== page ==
16 September 2006

shortwave summary, sep 2006 (part 2)

september 2006 reception reports: (part 1) (part 2) (part 3) (part 4) (part 5)

Cuba, Taiwan, and Japan are featured here. I used the Eton E5 along with a Degen DE31 active loop antenna.

Stations received:
* Radio Havana Cuba
* Radio Japan
* Radio Taiwan International

* 07 Sep 2006, 0500 UTC, 6000 khz (Radio Havana Cuba): Resistance fighters executed coordinated strikes in Iraq. Two bombs exploded north of Baghdad. One was a car bomb parked in front of a tire repair shop. Iraqi leaders predict a decline in violence by the end of 2007, even though violence is still increasing. Criminals behind mass killings in Argentina during a military dictatorship were eventually allowed to walk free. The International Monetary Fund and the World Bank create wealth for some at the expense of others. I think that story was the result of the IMF/WB meeting taking place in Singapore. Climate change reportedly exascerbates the spread of deadly diseases. That was the news from Ed Newman. It was kind of all over the place this time, and I didn't log details for the stories.

On 23 September in Washington D.C., a protest will demand the immediate release of the Cuban Five. It will mark the 8th anniversary of their imprisonment. They mention San Francisco, my home, as a city that provides support in the Free the Five effort. They also mentioned Buffalo but pronounced it strangely (like "boof-a-low"). The editorial viewpoint was about Puerto Rico and its relation with the United States. I liked the voice of the editorial viewpoint reporter; it sounded drawling and slurred but I understood clearly. She rolls "r" sounds like most Spanish speakers. I guess it is typical English pronunciation for a Cuban. Her first name is Olga.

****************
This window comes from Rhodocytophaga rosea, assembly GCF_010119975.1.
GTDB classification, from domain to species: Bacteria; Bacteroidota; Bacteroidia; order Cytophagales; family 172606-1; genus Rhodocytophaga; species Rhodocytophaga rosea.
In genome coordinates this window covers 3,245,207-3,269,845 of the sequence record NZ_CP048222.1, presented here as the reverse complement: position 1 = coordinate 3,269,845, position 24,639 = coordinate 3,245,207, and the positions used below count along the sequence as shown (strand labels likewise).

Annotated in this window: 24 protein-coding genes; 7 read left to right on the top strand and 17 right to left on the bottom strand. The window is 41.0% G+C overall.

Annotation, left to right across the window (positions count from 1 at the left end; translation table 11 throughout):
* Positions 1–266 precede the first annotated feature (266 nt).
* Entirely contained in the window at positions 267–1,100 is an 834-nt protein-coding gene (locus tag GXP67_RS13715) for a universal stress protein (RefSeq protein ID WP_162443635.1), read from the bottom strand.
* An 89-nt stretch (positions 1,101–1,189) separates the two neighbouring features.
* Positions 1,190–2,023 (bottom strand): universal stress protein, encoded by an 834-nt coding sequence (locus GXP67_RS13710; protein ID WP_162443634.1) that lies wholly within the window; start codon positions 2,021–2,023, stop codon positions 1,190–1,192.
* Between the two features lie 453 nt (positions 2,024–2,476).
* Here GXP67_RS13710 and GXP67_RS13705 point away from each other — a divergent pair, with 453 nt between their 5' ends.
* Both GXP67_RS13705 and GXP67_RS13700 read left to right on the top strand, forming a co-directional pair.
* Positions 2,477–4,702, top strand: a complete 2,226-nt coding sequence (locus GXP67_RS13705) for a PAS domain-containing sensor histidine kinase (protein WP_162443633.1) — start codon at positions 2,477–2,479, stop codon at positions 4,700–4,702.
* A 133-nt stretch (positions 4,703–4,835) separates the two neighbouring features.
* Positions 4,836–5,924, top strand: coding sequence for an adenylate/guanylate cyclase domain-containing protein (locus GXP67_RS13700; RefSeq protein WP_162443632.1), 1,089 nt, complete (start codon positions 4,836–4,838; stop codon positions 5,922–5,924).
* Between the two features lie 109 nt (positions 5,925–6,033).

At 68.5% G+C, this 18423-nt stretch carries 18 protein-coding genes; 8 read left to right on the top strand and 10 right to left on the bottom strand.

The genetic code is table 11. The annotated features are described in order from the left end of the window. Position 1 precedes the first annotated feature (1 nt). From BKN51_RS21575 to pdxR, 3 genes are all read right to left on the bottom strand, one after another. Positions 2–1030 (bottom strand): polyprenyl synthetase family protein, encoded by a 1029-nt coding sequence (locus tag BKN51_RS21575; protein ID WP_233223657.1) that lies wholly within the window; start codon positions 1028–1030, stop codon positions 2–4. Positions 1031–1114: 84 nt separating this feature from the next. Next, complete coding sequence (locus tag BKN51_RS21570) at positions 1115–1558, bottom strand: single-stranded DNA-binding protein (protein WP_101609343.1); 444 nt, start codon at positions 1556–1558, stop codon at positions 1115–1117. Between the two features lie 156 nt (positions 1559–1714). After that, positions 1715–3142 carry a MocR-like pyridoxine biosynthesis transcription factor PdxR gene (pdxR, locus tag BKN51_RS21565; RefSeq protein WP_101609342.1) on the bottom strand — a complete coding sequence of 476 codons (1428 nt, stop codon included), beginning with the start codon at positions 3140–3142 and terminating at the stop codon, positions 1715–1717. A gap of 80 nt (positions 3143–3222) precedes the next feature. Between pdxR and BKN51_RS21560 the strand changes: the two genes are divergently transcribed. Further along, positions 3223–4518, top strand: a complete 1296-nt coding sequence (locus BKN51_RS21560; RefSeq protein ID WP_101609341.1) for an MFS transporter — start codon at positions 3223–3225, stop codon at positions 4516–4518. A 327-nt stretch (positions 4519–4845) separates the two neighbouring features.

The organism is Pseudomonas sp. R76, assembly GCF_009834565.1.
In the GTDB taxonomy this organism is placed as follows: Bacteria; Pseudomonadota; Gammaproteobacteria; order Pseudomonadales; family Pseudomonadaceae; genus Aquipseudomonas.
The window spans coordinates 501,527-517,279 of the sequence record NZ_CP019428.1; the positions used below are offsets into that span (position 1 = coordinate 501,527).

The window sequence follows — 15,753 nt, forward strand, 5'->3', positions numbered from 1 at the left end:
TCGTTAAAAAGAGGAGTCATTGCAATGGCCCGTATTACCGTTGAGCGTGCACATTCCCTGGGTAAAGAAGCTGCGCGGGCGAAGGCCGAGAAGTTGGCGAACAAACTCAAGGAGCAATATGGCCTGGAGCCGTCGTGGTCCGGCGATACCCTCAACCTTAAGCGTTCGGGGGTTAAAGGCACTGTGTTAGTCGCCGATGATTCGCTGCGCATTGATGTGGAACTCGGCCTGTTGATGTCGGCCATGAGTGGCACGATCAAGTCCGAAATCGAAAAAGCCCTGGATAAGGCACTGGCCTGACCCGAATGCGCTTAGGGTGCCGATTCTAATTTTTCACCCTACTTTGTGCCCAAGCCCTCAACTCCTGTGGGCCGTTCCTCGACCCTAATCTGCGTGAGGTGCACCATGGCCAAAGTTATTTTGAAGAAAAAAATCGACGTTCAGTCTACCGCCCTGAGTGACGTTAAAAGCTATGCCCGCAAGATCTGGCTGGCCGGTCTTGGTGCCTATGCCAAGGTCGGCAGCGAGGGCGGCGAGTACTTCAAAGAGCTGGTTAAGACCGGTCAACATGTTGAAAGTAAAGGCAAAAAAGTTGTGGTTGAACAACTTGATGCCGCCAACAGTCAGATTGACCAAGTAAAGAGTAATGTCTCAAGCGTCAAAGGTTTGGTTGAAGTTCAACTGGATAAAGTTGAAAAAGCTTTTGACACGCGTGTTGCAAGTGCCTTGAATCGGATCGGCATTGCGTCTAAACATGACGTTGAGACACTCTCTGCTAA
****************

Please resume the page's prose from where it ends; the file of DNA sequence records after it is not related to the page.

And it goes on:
The signal went silent for about 5 seconds at 0525 UTC. Oil companies are pocketing big profits due to wars and record oil prices. A recent article in a Cuban newspaper suggested that the United States and Cuba could work together for a safer hurricane season. The United States recently thanked Cuba for granting access to Cuban airspace for tracking Hurricane Ernesto with a weather airplane. Arnie Coro then gave the news updates at 0530 UTC.